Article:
An easily modifiable conjugative plasmid for studying horizontal gene transfer

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Horizontal gene transfer is an important mechanism in bacterial evolution and can occur at striking frequencies when mediated by mobile genetic elements. Conjugative plasmids are mobile genetic elements that are main drivers of horizontal transfer and a major facilitator in the spread of antibiotic resistance genes. However, conjugative plasmid models that readily can be genetically modified with the aim to study horizontal transfer are not currently available. The aim of this study was to develop a conjugative plasmid model where the insertion of gene cassettes such as reporter genes (e.g., fluorescent proteins) or antibiotic resistance genes would be efficient and convenient. Here, we introduced a single attTn7 site into the conjugative broad-host-range IncP-1 plasmid pKJK5 in a non-disruptive manner. Furthermore, a version with lower transfer rate and a non-conjugative version of pKJK5-attTn7 were also constructed. The advantage of having the attTn7 sites is that genes of interest can be introduced in a single step with very high success rate using the Tn7 transposition system. In addition, larger genetic fragments can be inserted. To illustrate the efficacy of the constructed pKJK5 plasmids, they were complemented with sfGFP (a gene encoding superfolder green fluorescent protein) in addition to seven different β-lactamase genes representing the four known classes of β-lactamases.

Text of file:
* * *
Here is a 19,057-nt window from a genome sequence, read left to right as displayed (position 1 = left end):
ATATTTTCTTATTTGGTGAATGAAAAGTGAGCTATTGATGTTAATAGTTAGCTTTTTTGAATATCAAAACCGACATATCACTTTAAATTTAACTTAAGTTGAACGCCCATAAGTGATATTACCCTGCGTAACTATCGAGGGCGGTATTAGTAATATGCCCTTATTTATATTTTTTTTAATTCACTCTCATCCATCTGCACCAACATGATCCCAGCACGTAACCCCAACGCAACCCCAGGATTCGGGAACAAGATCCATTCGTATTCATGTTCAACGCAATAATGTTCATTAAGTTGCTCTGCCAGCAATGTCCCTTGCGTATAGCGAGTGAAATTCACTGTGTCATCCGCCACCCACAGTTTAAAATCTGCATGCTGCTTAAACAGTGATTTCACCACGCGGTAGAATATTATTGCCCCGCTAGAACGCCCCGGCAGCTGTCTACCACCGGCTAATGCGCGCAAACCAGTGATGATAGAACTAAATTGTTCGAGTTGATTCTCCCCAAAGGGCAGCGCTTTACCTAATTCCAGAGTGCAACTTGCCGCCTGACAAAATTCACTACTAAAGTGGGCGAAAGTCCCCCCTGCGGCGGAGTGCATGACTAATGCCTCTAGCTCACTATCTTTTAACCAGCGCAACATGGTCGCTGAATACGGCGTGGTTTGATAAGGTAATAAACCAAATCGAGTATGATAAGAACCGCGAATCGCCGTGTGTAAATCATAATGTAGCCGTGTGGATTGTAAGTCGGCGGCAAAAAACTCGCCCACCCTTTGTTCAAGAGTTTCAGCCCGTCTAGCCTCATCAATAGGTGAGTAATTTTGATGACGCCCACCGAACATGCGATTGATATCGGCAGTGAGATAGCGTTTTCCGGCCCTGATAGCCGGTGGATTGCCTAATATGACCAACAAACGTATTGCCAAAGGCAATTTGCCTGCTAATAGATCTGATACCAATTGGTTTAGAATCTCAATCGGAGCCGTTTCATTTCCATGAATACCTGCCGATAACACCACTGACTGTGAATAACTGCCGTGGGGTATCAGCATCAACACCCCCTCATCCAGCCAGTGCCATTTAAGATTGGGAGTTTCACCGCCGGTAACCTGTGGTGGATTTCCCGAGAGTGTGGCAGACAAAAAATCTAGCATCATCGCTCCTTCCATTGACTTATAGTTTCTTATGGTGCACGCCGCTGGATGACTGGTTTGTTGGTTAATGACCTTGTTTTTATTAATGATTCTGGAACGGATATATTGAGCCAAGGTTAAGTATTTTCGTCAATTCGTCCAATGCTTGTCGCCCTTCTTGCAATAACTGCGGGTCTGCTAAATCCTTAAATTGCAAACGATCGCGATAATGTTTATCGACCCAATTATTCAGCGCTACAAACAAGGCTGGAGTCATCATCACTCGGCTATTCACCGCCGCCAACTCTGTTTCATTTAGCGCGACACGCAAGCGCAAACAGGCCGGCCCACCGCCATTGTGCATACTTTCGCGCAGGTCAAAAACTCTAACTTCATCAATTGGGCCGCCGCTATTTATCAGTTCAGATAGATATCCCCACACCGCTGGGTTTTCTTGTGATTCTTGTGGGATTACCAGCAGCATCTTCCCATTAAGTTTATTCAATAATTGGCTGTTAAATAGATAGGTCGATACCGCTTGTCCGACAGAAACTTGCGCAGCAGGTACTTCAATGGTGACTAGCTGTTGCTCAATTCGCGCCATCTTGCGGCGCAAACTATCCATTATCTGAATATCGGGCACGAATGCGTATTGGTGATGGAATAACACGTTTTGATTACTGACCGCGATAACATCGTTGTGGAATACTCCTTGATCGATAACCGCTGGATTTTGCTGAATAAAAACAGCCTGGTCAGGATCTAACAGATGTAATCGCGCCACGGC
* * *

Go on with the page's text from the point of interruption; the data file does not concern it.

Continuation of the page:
Antal sider10
StatusUdgivet - 2022

Bibliografisk note

Funding Information:
We thank Søren J. Sørensen for his suggestions and support throughout the manuscript. We thank Valeria Bortolaia at the Technical University of Denmark for providing strains E. coli 15083205 and E. coli 15093653 used as templates for amplification of genes bla CMY-2 and bla ampC , respectively. We thank Qiue Yang and Timothy R. Walsh team from Oxford university for providing the genes bla NDM-5 and bla OXA-181 . We thank Ana Filipa Silva for kindly providing the gene bla KPC-2 . We would like to thank the China Scholarship Council for funding QW. This work was supported by the Lundbeck Foundation ( JSM, R250-2017-1392 ) and Villum Fonden ( JSM, 00028304 ).

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© 2022 The Authors

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